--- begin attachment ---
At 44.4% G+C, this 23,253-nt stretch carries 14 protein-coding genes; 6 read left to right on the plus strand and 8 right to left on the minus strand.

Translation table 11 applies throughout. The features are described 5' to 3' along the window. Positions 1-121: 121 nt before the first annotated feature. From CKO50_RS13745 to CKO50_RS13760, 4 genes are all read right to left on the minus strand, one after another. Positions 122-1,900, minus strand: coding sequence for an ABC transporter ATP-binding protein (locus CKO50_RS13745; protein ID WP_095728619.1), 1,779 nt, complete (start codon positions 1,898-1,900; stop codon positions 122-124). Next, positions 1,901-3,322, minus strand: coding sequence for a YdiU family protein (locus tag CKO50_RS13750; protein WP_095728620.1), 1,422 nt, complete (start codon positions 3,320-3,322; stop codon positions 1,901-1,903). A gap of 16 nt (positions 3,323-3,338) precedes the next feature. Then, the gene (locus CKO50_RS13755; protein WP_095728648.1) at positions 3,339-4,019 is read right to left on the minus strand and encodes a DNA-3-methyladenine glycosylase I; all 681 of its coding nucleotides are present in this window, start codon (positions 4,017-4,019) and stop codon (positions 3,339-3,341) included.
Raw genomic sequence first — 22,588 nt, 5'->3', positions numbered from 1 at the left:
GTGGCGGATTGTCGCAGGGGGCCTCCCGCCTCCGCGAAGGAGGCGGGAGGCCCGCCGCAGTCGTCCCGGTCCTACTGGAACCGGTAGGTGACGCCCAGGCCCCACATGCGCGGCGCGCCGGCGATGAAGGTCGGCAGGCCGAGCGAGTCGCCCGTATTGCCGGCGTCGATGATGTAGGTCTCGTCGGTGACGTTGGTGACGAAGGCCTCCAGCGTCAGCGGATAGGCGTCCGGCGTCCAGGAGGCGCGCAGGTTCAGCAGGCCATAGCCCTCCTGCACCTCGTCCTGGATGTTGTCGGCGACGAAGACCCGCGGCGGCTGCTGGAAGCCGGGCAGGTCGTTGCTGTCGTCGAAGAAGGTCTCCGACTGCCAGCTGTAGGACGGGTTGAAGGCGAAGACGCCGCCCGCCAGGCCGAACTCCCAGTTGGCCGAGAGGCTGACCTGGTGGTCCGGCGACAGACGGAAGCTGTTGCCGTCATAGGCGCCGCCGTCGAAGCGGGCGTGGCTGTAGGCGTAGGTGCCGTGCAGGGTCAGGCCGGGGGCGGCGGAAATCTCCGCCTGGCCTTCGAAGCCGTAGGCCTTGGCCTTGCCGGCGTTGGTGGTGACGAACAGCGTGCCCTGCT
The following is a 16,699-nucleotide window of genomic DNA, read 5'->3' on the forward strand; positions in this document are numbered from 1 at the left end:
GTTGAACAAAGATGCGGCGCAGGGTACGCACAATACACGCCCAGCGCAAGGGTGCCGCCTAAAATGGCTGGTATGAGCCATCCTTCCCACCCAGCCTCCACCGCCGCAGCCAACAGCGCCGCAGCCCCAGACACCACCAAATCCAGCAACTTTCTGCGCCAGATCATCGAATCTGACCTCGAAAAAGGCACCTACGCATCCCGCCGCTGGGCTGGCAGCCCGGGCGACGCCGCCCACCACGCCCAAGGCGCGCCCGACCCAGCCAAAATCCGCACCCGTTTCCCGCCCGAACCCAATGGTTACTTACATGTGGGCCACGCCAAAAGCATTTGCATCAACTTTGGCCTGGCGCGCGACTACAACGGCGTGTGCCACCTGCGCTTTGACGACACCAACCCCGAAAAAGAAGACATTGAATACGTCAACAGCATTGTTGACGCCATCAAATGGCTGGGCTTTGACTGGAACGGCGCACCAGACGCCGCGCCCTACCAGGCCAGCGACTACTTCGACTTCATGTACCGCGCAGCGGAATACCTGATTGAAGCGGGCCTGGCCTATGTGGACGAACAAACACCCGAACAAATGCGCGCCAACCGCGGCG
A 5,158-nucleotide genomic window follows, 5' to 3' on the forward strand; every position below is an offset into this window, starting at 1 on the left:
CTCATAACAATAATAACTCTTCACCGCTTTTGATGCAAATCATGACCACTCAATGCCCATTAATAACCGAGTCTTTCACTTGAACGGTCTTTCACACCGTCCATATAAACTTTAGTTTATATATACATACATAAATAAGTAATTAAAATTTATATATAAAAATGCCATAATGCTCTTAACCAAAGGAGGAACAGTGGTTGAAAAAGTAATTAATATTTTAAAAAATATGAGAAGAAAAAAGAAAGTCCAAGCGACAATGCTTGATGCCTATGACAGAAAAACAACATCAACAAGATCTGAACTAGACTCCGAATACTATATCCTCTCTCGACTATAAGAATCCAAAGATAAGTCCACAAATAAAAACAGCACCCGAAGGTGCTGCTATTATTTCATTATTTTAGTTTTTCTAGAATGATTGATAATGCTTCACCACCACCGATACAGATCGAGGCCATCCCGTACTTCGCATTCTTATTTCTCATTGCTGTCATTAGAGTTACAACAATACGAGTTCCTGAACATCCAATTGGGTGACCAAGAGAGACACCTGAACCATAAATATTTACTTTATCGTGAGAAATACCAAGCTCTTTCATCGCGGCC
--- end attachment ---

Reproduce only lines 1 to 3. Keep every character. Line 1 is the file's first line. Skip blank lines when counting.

At 44.4% G+C, this 23,253-nt stretch carries 14 protein-coding genes; 6 read left to right on the plus strand and 8 right to left on the minus strand.

Translation table 11 applies throughout. The features are described 5' to 3' along the window. Positions 1-121: 121 nt before the first annotated feature. From CKO50_RS13745 to CKO50_RS13760, 4 genes are all read right to left on the minus strand, one after another. Positions 122-1,900, minus strand: coding sequence for an ABC transporter ATP-binding protein (locus CKO50_RS13745; protein ID WP_095728619.1), 1,779 nt, complete (start codon positions 1,898-1,900; stop codon positions 122-124). Next, positions 1,901-3,322, minus strand: coding sequence for a YdiU family protein (locus tag CKO50_RS13750; protein WP_095728620.1), 1,422 nt, complete (start codon positions 3,320-3,322; stop codon positions 1,901-1,903). A gap of 16 nt (positions 3,323-3,338) precedes the next feature. Then, the gene (locus CKO50_RS13755; protein WP_095728648.1) at positions 3,339-4,019 is read right to left on the minus strand and encodes a DNA-3-methyladenine glycosylase I; all 681 of its coding nucleotides are present in this window, start codon (positions 4,017-4,019) and stop codon (positions 3,339-3,341) included.
Raw genomic sequence first — 22,588 nt, 5'->3', positions numbered from 1 at the left: